Inquiry Based Ionic Compounds Lesson

Sat, 2011-10-01 14:48 -- Mike Newnham

I am so excited about the lesson I conducted this morning! Engagement. Learning. Oh, so great.

I spent approximately 2 hours yesterday preparing this lesson. I createda word document with a variety of elements represented in Lewis DotDiagram format, arrows, regular element symbols along with charges andnumbers that could be used to create the ionic compound formulae. Then Iprinted out enough copies to have 5 groups going at a time so that theycould work in smaller groups to manipulate the pieces and learn fromeach other. The elements that become positive ions were blue and thenegatives were pink - this because I gave them a periodic table to keepin their binders that is blue and many of them coloured the non metalspink when looking at the periodic table in the back of their textbooks

So this morning we went into a larger classroom that I had booked sothat they would have the space to work. It seemed a bit harder to getthem to settle down to give instructions, but the space was nice tohave. I demoed the use of the manipulatives once for them and then askedthem to get into groups of 3-4 (so that there were 5 groups). I gave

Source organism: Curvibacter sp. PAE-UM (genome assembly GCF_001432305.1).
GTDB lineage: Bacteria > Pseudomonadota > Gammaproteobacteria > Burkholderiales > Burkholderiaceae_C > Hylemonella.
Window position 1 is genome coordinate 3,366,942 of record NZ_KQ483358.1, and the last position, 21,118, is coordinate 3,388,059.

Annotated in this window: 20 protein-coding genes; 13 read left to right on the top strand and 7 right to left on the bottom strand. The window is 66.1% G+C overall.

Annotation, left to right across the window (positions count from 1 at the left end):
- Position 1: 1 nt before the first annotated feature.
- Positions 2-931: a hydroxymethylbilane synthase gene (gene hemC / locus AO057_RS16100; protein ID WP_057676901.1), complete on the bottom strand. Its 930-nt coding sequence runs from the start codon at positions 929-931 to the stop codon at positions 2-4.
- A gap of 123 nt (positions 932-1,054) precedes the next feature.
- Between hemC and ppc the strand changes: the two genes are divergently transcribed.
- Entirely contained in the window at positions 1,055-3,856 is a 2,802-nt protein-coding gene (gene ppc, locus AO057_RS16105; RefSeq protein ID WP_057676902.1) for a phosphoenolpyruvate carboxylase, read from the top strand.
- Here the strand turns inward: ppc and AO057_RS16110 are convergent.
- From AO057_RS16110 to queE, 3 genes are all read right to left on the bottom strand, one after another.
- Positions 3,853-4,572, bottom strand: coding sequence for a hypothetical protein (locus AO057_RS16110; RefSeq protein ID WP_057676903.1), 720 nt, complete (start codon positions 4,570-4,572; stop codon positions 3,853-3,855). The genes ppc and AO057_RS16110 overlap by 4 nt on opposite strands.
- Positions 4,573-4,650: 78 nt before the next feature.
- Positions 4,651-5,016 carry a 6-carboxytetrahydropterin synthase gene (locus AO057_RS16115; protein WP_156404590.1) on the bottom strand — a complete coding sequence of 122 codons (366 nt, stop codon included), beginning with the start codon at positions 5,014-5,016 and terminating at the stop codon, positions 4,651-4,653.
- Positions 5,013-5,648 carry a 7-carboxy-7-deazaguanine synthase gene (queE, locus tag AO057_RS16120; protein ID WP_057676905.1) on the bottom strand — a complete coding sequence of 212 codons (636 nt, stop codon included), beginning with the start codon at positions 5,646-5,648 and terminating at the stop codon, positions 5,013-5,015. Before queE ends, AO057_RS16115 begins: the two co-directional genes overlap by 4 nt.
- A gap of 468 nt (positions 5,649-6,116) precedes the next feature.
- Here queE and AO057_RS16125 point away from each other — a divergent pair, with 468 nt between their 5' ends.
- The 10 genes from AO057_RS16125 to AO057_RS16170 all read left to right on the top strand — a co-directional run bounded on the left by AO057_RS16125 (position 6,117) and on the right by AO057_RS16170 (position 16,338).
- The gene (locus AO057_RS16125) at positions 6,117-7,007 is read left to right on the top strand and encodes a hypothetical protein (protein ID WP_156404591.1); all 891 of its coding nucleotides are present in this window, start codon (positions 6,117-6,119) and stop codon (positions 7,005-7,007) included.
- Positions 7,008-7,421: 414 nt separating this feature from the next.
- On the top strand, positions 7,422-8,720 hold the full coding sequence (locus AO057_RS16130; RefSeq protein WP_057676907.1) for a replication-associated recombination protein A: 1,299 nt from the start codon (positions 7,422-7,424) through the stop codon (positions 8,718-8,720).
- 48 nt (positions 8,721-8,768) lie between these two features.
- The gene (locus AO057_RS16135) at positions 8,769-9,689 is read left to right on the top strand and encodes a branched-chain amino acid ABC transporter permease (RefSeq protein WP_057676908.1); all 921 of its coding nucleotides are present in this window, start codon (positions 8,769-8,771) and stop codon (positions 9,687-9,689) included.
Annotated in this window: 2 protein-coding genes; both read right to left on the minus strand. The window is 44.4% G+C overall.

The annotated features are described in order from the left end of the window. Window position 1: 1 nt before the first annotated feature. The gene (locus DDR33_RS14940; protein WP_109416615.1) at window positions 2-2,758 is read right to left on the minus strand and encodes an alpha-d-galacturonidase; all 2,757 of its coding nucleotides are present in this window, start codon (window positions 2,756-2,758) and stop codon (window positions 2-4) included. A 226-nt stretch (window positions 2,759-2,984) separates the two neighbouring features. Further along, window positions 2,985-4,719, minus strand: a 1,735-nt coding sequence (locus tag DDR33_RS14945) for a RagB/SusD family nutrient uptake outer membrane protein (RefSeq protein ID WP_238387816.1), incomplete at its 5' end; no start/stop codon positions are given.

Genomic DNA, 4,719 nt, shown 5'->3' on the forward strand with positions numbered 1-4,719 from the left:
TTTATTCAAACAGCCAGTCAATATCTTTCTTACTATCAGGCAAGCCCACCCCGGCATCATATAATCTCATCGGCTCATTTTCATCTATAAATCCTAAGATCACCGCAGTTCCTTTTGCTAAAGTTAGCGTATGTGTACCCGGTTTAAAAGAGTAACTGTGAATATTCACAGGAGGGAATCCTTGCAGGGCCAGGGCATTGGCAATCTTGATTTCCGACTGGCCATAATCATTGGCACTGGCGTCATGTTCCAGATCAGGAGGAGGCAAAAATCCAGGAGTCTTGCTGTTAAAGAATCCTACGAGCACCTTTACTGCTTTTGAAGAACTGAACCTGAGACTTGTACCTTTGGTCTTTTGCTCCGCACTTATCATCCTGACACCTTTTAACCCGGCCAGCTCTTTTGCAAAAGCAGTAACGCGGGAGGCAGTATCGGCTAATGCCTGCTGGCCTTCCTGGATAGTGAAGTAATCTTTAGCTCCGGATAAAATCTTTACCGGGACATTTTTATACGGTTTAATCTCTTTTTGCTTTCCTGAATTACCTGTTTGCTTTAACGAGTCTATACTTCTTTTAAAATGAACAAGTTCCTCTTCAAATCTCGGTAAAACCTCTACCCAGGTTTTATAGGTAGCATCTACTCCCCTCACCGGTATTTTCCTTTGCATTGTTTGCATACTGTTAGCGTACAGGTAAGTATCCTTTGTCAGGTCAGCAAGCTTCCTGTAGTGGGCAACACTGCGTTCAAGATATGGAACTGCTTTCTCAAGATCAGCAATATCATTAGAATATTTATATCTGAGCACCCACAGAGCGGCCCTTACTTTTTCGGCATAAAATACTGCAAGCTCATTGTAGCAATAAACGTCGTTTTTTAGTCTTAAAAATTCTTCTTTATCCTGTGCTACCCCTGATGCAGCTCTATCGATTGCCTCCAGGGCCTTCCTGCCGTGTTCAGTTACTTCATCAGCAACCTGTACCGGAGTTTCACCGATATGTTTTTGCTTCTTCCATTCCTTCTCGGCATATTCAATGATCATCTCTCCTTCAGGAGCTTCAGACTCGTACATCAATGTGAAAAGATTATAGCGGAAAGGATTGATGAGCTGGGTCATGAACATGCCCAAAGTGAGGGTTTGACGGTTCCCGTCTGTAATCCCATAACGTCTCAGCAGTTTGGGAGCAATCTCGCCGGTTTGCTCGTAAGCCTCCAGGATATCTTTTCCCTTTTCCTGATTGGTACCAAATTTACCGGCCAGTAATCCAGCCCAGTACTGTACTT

them a set of the papers and then asked every group to create the samecompound. I would give them time to work on it and go around andobserve, scaffolding where necessary. It was great to see them soengaged and to see the ones that understood it well teaching their peersand helping them through the process. I wish I'd had my camera with me.

Anyway, at this point I am rambling and if you have read this far, Ithank you for sharing in my joy. Hopefully the fun continues in theweeks to come! Next, polyatomic compounds!

Thank you Smarter Science (and a couple of my colleagues) for the inspirations behind this lesson!


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